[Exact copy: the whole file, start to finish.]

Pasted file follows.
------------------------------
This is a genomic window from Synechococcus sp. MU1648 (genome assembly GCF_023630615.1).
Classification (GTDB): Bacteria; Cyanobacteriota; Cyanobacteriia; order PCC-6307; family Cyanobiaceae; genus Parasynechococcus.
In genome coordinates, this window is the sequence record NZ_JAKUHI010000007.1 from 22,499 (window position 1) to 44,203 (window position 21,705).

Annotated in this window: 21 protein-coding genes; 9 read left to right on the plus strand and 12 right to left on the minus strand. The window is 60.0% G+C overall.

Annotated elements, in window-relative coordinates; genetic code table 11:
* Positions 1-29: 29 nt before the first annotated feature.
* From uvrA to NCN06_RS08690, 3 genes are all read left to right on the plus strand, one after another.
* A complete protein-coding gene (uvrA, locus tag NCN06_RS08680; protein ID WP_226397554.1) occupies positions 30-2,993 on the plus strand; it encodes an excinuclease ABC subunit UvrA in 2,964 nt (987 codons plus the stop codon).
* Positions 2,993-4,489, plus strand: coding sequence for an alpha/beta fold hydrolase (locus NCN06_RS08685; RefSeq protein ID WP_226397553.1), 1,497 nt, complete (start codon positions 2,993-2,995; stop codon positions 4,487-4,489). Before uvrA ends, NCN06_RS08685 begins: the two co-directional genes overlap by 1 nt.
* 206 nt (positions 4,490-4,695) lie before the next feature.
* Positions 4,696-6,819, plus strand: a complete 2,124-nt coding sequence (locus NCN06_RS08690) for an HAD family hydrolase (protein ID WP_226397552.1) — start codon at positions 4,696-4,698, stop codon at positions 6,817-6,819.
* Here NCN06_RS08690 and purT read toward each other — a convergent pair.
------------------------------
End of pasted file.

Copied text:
This is a genomic window from Synechococcus sp. MU1648 (genome assembly GCF_023630615.1).
Classification (GTDB): Bacteria; Cyanobacteriota; Cyanobacteriia; order PCC-6307; family Cyanobiaceae; genus Parasynechococcus.
In genome coordinates, this window is the sequence record NZ_JAKUHI010000007.1 from 22,499 (window position 1) to 44,203 (window position 21,705).

Annotated in this window: 21 protein-coding genes; 9 read left to right on the plus strand and 12 right to left on the minus strand. The window is 60.0% G+C overall.

Annotated elements, in window-relative coordinates; genetic code table 11:
* Positions 1-29: 29 nt before the first annotated feature.
* From uvrA to NCN06_RS08690, 3 genes are all read left to right on the plus strand, one after another.
* A complete protein-coding gene (uvrA, locus tag NCN06_RS08680; protein ID WP_226397554.1) occupies positions 30-2,993 on the plus strand; it encodes an excinuclease ABC subunit UvrA in 2,964 nt (987 codons plus the stop codon).
* Positions 2,993-4,489, plus strand: coding sequence for an alpha/beta fold hydrolase (locus NCN06_RS08685; RefSeq protein ID WP_226397553.1), 1,497 nt, complete (start codon positions 2,993-2,995; stop codon positions 4,487-4,489). Before uvrA ends, NCN06_RS08685 begins: the two co-directional genes overlap by 1 nt.
* 206 nt (positions 4,490-4,695) lie before the next feature.
* Positions 4,696-6,819, plus strand: a complete 2,124-nt coding sequence (locus NCN06_RS08690) for an HAD family hydrolase (protein ID WP_226397552.1) — start codon at positions 4,696-4,698, stop codon at positions 6,817-6,819.
* Here NCN06_RS08690 and purT read toward each other — a convergent pair.